......and now back to the carrier spaces.

The reason for having a carrier is to use aircraft to attack targets [instead of by using guns, torpedoes etc] so all areas on-deck and below deck in substantial areas [hangars], are sacrosanct for the use by the FAA [Fleet Air Arm]. Putting aerials on deck is a non starter, so despite the sheer size of a flight deck [that's flying off and on and parking airframes either fixed wing, helicopters, and for parking/manoeuvring tractors and ammunition boggies, not to mention crash-on-deck fire-fighting crews.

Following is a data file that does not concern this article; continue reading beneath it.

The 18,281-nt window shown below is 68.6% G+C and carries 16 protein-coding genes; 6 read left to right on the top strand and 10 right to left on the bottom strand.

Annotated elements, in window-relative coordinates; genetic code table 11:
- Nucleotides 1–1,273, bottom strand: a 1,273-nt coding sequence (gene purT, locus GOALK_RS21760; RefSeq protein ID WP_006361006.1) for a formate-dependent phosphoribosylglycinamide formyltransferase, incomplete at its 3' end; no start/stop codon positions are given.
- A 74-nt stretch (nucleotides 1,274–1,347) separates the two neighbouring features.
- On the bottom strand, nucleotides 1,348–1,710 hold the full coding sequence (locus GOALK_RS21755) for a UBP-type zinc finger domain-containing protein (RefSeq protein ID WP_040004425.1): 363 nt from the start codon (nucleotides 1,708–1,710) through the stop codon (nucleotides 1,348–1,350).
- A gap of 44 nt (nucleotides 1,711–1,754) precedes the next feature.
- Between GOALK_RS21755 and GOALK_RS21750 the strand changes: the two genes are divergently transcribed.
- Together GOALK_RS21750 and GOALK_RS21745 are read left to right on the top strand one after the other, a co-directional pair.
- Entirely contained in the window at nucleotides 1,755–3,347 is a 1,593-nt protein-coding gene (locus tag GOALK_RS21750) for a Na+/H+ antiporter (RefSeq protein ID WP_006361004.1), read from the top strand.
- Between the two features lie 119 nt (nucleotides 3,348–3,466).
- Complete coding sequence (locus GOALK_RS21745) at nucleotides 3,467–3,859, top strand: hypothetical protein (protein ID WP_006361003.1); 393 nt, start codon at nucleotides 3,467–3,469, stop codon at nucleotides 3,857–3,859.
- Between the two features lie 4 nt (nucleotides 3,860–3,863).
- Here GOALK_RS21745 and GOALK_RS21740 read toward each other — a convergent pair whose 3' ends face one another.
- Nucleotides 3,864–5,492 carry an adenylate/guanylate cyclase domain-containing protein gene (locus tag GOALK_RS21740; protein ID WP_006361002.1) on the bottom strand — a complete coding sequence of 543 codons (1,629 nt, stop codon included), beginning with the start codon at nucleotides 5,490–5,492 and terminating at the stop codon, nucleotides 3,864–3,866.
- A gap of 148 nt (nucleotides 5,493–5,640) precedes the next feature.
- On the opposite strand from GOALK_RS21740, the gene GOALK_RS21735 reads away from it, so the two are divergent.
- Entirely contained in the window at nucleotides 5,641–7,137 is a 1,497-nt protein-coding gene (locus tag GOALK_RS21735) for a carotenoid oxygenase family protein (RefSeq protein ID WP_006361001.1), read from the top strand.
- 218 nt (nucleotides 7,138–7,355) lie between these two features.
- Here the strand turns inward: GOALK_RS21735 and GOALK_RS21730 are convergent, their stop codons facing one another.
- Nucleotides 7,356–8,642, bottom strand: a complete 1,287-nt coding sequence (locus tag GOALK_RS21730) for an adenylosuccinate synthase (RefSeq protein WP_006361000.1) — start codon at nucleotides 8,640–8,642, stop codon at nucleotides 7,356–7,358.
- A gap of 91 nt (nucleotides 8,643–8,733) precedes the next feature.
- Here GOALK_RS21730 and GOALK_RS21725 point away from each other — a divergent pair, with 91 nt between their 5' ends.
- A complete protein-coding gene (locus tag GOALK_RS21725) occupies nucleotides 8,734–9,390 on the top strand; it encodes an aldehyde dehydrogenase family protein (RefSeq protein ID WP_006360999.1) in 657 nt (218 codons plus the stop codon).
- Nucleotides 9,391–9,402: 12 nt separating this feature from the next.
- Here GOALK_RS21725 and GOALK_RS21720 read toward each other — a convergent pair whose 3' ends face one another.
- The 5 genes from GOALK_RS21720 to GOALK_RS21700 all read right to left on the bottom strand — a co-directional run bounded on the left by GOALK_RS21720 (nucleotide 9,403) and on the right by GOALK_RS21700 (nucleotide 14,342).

So that leaves the Island, that great mass taking up virtually half of the starboard side. Believe you me, what is on and in that Island is a work-of-art, and departments have been known to fight other departments for a square foot [whoops, sorry, 0.09290304 square metre] of spare space. It has aerials for a whole set of situations in addition to those used for wireless telegraphy which includes radar, electronic warfare, homing beacons and even domestic television which was pumped around the ship. And as for those wireless aerials on the Island there were dozens of them of many different sizes and shapes. My story however is were there any others? Yes there were, all alongside the port side of the flight deck, raised high in the sky when not at flying-stations, and lowered down to the horizontal position  when carrying out flying operations leaving the flight deck absolutely free of obstacles. The masts were called "hockey-sticks" for they were shaped like one, and on the early carriers were hand cranked up and down, and on later carriers so fitted, were hydraulically moved at the push of a button. These 'hockey sticks' usually in groups of four in two sets, one set for transmitting and one for receiving, 6 to 8 hockey sticks on a large carrier [Eagle and Ark Royal] were strung with wires rather like a cello musical instrument.  The wires up to eight in number, had to be taut when the 'sticks' were raised, lowered and all positions in between and the aerials were continuously in use twenty-four hours a day, unless rendered inoperative for maintenance. My little animated picture depicts the situation for 'flying' v 'non-flying' ops. The animation exaggerates the position of the wing-span of the departing aircraft [shown in yellow] but it does show the safety of flight-deck operations. Wait for the .gif to finish before moving your scroll bar down!